Tuesday, May 30, 2006

Democrats continue their wishful thinking

In the latest attempt to persuade voters that Democrats will be the clear winners in the upcoming mid-term elections, the AP put out an article today listing the reasons why people will not vote for Republicans. And incorrect assumptions abound.

Republicans are three steps from a November shellacking _ each a grim possibility if habitually divided Democrats get their acts together.

First step: Voters must focus on the national landscape on Nov. 7 rather than local issues and personalities that usually dominate midterm elections.
That would sting Republicans, who trail badly in national polls.

Second step: Voters must be so angry at Washington and politics in general that an anti-incumbent, throw-the-bums-out mentality sweeps the nation.
That would wound Republicans, the majority party.

Third step: Americans must view the elections as a referendum on President Bush and the GOP-led Congress, siding with Democrats in a symbolic vote against the Iraq war, rising gas prices, economic insecurity and the nagging sense that the nation is on the wrong track.

That would destroy Republicans, sweeping them from power in one or both chambers and making Bush a lame duck.

Less than six months out, most Democratic and Republican strategists say the first two elements are in place for now _ a national, anti- incumbent mind-set _ and all signs point to the third.

Back to those three steps.

NATIONAL ELECTION: Among the two dozen Republican and Democratic strategists interviewed in the last two weeks, there was unanimity that the fall campaigns will be national in scope. Voters will give local issues less attention than normal, a bad sign for the GOP.
"If we keep it local we win; if they nationalize issues, they win," said Michigan Republican Party Chairman Saul Anuzis.

Sen. Elizabeth Dole of North Carolina, head of the GOP Senate committee, seemed resigned to a national campaign. "Obviously, we're going to do everything we can here at the Senate committee to minimize any aspect of that," she said.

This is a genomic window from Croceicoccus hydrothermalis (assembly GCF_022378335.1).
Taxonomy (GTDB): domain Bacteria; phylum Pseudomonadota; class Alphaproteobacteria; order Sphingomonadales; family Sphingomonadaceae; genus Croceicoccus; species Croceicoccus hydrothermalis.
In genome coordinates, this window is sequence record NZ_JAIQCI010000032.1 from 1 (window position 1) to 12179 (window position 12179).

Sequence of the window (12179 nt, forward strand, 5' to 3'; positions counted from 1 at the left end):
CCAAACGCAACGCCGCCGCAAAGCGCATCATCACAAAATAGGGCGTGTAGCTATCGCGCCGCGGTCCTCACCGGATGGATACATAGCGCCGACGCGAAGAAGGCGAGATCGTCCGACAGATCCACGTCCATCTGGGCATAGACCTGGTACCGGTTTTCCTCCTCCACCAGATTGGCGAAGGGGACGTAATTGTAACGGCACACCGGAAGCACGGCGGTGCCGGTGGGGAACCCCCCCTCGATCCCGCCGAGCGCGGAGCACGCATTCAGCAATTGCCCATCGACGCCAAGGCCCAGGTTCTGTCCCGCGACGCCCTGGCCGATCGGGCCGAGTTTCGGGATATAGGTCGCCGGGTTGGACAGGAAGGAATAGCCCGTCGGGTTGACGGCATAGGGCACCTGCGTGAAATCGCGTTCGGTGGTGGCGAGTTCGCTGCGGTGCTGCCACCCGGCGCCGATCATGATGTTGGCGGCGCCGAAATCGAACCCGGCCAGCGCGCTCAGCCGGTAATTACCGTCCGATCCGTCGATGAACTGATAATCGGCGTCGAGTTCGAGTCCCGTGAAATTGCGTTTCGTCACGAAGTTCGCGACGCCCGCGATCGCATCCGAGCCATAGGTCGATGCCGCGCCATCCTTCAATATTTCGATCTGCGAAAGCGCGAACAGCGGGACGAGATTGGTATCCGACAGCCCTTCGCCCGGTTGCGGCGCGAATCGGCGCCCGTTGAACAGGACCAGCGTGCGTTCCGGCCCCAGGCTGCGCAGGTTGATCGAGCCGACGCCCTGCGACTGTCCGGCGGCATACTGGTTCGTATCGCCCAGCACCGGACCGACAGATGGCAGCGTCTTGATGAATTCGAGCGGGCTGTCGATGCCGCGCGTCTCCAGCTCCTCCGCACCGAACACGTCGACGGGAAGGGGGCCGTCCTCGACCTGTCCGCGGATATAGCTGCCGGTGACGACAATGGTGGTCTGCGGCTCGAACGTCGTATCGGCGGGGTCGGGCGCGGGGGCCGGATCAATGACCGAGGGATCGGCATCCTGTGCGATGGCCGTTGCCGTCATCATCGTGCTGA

Even though the article claims that 24 Republican and Democratic strategists were interviewed and ALL agreed that the national issues will be the focus, I'm not buying it. Everyone has heard Tip O'Neill's quote that "All politics are local politics." It was true in the past and nothing has changed. When most voters head into the ballot booth, they vote for "their" guy (or gal, as the case my be), especially if the opponent has nothing different or new to offer. Incumbents also have the advantage of the office. They can and do fill bills with pork for their districts. The more money you bring home, the better your chances of winning re-election. Case(s) in point, Ted Kennedy and Ted Stevens.

THROW THE BUMS OUT: More than 70 percent of Americans tell pollsters that the nation is on the wrong track. Larger percentages think corruption is a major problem in Washington. Incumbents have been roughed up already this year in Pennsylvania and Indiana, and in both cases Republicans suffered the worst.
If this shapes up to be an anti-incumbent midterm, "we'll lose some members" in Congress, said Democratic strategist Steve Elmendorf, "but they have more incumbents."

While the polls are showing growing anger among Americans, I hope that the Democrats aren't relying on this as part of their strategy for reclaiming the House and Senate. Even though the mantra of the voting population might be "Throw the bums out," a lot of voters think that it is the other guy's problem. They lay the blame at the door of all the OTHER Representatives or Senators, while voting for their incumbent. Again, this leads back to what I said before - people tend to vote for the guy who already has the job.

ANTI-REPUBLICAN TIDE: Whether 2006 turns out to be an anti-incumbent or anti-GOP election "is the 15-seat question," said Democratic strategist Dane Strother, referring to the number of seats the Democrats need to win to seize control of the House.

Sen. John McCain, R-Ariz., says GOP majorities are "clearly in jeopardy" because the political landscape is both anti-incumbent and anti-Republican.

All of these "reasons" are missing the point. If the Republicans lose control of Congress it is not because of the "anti-Republican" or "anti-incumbent" sentiment of Americans. It will be because they are not listening to what their constituents want. But in order for the Democrats to win a "landslide," they will have to overcome a lot of obstacles. Oh, I know they are looking at the 1994 mid-term elections as proof that it can happen, but they are forgetting a major detail. The Republicans in 1994 had the "Contract with America." They had ONE clear, concise message that resonated across the country. What is the current Democratic party's message. Well, that depends upon who you ask.